Watch a Sci-Fi Short Written Entirely by AI Algorithms

Artificial intelligence is coming to the automobile. Here's a strange and hilarious reminder that tech has a long way to go.

arstechnica

The automobile and artificial intelligence grow inexorably closer every day. During the next wave of automotive human-machine interfacing, AI will unlock true gesture and speech recognition; for self-driving cars, it’ll be the machine’s eyes and ears, the keys to its sensor fusion brain. That’s why Toyota has invested $1 billion into specialized R&D. Also why Elon Musk is scared shitless. Some days, AI looks to be on the cusp, moments away from a breakthrough. Others, it seems hapless and futile and an eternity away from achieving anything worthwhile.

Today is the second kind.

Behold Sunspring, a new short science-fiction film from director Oscar Sharp, the entire nine minutes of which are absolutely worth watching. Not because the movie is very good, but because it’s very bad. Or, rather, why it’s very bad: The screenplay for Sunspring was written entirely by an AI named Benjamin.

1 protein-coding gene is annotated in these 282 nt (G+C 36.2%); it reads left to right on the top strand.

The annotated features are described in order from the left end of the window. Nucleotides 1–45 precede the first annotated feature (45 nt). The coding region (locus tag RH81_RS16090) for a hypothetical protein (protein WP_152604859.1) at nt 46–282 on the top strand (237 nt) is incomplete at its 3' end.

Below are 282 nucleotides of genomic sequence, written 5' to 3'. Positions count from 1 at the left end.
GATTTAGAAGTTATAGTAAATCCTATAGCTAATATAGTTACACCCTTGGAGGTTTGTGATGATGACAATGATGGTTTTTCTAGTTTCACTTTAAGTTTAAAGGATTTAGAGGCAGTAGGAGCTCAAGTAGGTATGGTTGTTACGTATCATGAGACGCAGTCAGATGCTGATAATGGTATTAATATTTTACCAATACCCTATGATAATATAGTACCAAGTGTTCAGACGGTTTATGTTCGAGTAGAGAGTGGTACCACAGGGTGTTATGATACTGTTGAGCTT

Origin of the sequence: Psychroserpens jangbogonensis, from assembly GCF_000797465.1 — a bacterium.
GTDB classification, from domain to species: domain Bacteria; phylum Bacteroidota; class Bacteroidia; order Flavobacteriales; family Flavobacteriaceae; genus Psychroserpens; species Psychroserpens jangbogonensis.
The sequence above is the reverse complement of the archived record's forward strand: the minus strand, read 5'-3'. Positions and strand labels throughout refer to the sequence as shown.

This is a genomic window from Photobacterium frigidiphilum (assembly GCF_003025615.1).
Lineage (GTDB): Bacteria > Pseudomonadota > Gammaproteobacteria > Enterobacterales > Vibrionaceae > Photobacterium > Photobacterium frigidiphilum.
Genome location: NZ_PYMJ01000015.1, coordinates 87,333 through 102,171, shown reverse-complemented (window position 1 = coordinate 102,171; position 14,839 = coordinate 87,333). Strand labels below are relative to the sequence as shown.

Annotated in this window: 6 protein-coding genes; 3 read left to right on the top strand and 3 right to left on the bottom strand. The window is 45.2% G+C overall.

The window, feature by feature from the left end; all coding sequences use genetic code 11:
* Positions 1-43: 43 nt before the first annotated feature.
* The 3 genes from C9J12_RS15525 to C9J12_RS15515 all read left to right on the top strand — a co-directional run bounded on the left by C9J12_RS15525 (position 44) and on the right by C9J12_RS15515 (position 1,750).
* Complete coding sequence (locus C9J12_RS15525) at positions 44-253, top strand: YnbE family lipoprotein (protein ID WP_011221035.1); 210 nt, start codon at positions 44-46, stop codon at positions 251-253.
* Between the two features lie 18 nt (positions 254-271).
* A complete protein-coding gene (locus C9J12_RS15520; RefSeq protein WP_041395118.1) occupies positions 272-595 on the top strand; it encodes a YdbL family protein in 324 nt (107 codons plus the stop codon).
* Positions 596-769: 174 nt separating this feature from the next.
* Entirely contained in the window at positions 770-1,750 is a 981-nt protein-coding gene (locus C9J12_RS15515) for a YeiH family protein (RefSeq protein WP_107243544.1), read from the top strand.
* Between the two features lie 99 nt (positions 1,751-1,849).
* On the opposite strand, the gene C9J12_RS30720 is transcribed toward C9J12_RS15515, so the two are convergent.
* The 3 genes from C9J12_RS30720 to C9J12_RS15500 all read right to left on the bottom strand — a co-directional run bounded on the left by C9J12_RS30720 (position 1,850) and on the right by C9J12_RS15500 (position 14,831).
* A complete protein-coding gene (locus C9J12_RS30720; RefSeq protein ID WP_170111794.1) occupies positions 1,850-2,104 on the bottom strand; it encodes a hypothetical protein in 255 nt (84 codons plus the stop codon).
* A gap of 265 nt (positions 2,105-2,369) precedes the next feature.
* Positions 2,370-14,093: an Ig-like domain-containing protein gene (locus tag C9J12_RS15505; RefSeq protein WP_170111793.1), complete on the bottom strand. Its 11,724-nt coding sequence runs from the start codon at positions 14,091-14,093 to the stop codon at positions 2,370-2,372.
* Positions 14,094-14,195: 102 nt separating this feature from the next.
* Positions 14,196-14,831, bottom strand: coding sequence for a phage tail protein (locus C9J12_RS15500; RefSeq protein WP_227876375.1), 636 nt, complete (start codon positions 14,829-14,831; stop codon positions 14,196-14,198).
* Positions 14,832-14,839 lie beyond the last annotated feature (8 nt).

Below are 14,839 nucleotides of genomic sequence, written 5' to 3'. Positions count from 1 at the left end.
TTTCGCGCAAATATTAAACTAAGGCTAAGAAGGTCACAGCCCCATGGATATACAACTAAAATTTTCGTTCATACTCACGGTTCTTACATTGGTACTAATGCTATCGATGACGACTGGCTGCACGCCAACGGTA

The brainchild of Ross Goodwin, a researcher at NYU, Benjamin relies on long short-term memory recurrent neural network, or LSTM for short. It's basically complex text recognition, the kind that can ghost-write simple business letters. But instead of feeding Benjamin corporate mush, Goodwin and Sharp decided to try feeding it (him?) dozens of Seventies and Eighties sci-fi scripts. Movies like Total Recall and E.T. and Aliens, plus Stargate: SG1 and every episode of X-Files. Benjamin analyzed each, learning trends, then to predict which letters followed which, then how to stitch together phrases that replicated the patterns of those from the source material. Goodwin even programmed Benjamin to mimic the structure of a screenplay, spitting out blocks of dialogue and even stage direction.

So, yes, an AI wrote a script, and some guys made it into a legit short film. Of course, Benjamin and the tech found in cars are only related in the broadest sense. But still. The result of an algorithmic movie is hilarious and fascinating, and a reminder that AI still has a long way to go.

 

You can watch Sunspring in its entirety and read an interview with Ross Goodwin and Oscar Sharp here.